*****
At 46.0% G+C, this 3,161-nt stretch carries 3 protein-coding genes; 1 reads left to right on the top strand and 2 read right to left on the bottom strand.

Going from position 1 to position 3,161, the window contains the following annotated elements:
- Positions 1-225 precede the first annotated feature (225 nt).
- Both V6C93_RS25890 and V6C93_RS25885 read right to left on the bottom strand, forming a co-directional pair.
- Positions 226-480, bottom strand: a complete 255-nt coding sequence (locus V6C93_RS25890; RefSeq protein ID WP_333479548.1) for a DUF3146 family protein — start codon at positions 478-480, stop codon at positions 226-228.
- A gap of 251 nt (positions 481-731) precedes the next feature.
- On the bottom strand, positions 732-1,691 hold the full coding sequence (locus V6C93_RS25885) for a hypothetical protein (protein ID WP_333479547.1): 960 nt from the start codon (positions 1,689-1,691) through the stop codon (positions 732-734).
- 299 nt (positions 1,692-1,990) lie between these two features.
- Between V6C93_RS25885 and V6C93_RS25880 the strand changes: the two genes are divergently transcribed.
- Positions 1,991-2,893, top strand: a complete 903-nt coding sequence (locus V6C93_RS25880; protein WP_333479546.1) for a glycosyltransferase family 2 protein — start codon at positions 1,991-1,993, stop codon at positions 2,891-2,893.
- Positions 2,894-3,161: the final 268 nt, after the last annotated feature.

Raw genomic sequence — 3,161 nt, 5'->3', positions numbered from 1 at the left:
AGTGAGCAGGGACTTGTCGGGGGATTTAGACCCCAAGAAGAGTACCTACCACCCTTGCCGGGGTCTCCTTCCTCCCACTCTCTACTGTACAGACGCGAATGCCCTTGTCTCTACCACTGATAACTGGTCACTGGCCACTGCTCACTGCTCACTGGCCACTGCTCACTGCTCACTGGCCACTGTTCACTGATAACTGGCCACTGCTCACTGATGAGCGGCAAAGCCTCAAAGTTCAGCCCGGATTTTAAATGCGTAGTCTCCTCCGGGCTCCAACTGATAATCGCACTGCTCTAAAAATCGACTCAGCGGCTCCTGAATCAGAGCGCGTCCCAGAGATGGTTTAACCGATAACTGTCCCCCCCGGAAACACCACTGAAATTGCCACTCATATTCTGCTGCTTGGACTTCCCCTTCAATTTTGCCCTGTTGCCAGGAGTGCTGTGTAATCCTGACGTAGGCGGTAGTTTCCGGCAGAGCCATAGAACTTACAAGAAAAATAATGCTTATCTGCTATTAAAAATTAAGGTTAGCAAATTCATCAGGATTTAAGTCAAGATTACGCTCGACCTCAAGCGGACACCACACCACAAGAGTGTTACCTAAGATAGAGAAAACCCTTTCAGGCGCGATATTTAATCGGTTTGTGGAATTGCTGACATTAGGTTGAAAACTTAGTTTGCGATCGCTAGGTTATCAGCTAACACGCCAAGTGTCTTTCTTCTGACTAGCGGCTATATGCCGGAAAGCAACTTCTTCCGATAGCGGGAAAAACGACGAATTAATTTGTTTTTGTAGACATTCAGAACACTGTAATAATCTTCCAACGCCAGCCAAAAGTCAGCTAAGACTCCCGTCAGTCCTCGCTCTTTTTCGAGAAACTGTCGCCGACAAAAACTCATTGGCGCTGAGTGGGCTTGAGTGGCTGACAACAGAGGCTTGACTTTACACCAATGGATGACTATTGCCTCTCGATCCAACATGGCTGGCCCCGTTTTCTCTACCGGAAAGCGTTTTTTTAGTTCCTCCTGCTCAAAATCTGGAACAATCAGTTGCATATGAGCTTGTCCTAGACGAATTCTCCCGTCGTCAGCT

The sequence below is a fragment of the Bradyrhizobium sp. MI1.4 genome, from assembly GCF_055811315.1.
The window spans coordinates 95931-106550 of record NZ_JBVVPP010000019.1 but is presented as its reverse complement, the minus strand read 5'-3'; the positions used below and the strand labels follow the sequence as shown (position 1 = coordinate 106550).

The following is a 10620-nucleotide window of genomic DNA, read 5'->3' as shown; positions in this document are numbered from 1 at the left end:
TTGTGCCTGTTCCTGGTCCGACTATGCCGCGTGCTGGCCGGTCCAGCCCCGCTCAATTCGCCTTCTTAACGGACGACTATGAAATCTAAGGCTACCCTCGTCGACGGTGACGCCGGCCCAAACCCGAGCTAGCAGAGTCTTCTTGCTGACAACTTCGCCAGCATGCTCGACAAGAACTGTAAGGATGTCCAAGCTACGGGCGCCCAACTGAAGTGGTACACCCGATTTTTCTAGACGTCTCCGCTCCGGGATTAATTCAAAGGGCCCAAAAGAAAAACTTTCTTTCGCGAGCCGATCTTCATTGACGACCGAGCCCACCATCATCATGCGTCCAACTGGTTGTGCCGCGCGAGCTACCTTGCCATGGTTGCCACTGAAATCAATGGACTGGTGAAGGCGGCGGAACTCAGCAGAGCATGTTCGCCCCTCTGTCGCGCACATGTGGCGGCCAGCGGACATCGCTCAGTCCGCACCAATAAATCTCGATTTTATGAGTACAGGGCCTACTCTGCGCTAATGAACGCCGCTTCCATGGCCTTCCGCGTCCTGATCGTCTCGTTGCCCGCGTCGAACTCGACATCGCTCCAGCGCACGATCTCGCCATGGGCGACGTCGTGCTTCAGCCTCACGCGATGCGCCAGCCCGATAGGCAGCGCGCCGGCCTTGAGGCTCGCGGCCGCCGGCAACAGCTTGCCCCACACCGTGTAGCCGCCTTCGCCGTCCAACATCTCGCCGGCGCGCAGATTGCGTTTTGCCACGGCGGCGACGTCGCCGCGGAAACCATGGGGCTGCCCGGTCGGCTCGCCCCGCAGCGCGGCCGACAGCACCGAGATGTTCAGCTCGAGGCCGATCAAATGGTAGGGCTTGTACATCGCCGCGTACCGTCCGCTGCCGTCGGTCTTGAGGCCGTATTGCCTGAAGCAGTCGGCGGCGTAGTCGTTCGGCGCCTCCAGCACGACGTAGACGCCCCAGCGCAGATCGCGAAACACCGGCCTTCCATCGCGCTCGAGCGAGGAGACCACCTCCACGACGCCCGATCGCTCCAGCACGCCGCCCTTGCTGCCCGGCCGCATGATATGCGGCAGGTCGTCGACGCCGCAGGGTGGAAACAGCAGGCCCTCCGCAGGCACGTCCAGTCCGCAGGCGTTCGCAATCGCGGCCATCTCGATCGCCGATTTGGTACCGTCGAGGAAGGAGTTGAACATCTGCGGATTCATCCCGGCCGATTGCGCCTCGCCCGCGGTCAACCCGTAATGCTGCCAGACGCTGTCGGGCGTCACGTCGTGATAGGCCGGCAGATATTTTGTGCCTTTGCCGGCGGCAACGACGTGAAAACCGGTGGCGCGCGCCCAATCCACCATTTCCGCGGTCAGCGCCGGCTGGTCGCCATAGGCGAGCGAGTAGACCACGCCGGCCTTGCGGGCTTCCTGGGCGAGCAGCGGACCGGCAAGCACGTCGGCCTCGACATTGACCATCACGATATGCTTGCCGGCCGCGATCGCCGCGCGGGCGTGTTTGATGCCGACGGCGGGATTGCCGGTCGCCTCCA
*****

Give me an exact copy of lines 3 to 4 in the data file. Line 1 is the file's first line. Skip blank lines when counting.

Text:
- Positions 1-225 precede the first annotated feature (225 nt).
- Both V6C93_RS25890 and V6C93_RS25885 read right to left on the bottom strand, forming a co-directional pair.